When you think of Nintendo and 3D the first products that pop into your head would most likely be the 3DS and the Virtual Boy – but according to the latest Iwata Asks, Nintendo has been stubbornly experimenting with 3D technology since the failure of the Virtual Boy – even implementing 3D compatible circuitry in the GameCube.
“Even though the company must have fully realized the difficulty involved in 3D products,” claims Iwata, “Nintendo kept trying again and again. Even before the Nintendo 3DS system.
“Making three-dimensional images that can be seen by the naked eye requires a special liquid crystal,” he continues, “so we tested it out by putting it in the Game Boy Advance SP. But the resolution of LCD was low then, so it didn’t look that great and it never made it to being a product.
“In order to make images look three-dimensional without special glasses, you display the images for the left and right eyes separately, and deliver each one separately. To do that you need high resolution and high-precision technology. We didn’t have that to a sufficient degree back then, so the stereoscopic effect wasn’t very sharp.”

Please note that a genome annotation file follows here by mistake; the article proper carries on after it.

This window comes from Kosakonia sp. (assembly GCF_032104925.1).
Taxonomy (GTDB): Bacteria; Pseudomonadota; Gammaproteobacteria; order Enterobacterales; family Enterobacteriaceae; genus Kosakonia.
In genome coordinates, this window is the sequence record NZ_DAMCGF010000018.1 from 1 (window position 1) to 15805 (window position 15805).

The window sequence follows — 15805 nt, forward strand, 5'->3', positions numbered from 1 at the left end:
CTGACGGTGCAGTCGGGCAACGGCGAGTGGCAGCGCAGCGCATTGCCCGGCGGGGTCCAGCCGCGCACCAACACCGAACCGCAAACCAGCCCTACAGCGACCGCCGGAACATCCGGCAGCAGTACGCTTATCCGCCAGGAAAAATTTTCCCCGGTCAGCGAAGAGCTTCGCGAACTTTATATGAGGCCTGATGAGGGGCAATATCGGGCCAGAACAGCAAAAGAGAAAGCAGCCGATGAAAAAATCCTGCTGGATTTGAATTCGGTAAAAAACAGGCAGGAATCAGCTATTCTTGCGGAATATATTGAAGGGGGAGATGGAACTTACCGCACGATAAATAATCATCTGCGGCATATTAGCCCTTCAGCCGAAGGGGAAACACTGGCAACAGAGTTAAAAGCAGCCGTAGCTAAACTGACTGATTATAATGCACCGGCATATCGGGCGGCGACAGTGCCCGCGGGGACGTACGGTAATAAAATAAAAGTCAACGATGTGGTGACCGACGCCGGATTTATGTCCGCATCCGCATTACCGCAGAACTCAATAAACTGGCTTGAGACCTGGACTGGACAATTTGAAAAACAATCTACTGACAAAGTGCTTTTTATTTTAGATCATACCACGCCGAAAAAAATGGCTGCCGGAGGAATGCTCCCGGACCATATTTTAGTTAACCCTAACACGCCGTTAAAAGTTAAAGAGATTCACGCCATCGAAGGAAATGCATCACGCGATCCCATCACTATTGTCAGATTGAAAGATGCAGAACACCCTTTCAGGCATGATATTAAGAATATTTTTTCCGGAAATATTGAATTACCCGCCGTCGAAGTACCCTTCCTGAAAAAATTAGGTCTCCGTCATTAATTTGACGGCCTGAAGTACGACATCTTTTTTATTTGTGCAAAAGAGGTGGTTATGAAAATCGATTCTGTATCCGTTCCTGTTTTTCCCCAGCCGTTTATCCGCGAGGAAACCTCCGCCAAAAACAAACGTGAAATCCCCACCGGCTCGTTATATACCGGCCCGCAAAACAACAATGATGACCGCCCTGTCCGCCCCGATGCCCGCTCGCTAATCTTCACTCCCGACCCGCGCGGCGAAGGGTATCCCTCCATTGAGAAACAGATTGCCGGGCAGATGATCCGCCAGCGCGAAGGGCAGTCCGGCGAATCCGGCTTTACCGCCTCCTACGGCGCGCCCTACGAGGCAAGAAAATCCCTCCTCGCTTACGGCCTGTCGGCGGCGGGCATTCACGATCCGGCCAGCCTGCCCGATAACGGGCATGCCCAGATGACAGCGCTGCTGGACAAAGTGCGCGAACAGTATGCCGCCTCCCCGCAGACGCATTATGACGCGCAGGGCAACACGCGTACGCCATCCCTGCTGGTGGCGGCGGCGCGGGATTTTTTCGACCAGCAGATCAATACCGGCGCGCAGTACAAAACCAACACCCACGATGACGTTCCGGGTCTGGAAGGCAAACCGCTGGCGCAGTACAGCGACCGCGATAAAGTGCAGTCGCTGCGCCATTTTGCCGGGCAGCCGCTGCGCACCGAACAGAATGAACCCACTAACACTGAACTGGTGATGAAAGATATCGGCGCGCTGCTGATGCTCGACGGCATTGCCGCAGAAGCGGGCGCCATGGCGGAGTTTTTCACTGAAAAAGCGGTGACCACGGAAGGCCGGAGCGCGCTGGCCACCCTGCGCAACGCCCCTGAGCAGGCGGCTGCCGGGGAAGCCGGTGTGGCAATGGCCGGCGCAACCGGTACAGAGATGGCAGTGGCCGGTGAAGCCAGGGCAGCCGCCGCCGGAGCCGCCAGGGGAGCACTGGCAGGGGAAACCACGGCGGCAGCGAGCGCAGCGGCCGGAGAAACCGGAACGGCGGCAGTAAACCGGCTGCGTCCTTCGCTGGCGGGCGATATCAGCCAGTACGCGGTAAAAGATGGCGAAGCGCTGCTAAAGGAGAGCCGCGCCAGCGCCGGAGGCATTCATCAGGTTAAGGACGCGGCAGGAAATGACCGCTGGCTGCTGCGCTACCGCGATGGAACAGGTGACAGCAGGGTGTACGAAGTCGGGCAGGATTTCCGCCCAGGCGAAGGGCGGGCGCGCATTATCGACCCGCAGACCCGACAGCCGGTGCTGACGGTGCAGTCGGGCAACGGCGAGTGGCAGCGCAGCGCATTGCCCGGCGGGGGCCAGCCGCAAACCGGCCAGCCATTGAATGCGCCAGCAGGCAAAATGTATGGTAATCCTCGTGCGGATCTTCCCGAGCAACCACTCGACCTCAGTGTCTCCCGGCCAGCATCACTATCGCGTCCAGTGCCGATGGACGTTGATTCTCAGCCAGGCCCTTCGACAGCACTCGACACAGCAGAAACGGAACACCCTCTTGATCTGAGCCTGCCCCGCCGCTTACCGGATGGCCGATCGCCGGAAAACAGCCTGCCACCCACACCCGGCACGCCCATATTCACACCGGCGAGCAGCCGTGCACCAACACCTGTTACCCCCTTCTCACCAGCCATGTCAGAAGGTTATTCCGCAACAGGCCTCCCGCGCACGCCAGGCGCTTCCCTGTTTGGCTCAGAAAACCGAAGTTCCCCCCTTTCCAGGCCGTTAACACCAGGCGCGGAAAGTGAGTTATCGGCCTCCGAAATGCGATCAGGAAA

As the conversation continues, Iwata also reveals that similar experiments occurred with the GameCube.
“To go back a little further,” he claims, “the Nintendo GameCube system actually had 3D-compatible circuitry built in… If you fit it with a certain accessory, it could display 3D images… Nintendo GameCube was released in 2001, exactly ten years ago. We’d been thinking about 3D for a long time even back then.”
Depending on your perspective, this shows either the tenacity or the stubborness of Nintendo as a company – to continue experimenting with 3D despite the failure of the Virtual Boy. This tenacity, it seems, was apparently inspired by former Nintendo head-honcho Hiroshi Yamauchi, and his desire to see something “jump out” of the screen.
“He liked it when things jump out,” claimed Miyamoto.
Well, Yamouchi-san, it’s taken a while, but it looks like your dream has come true!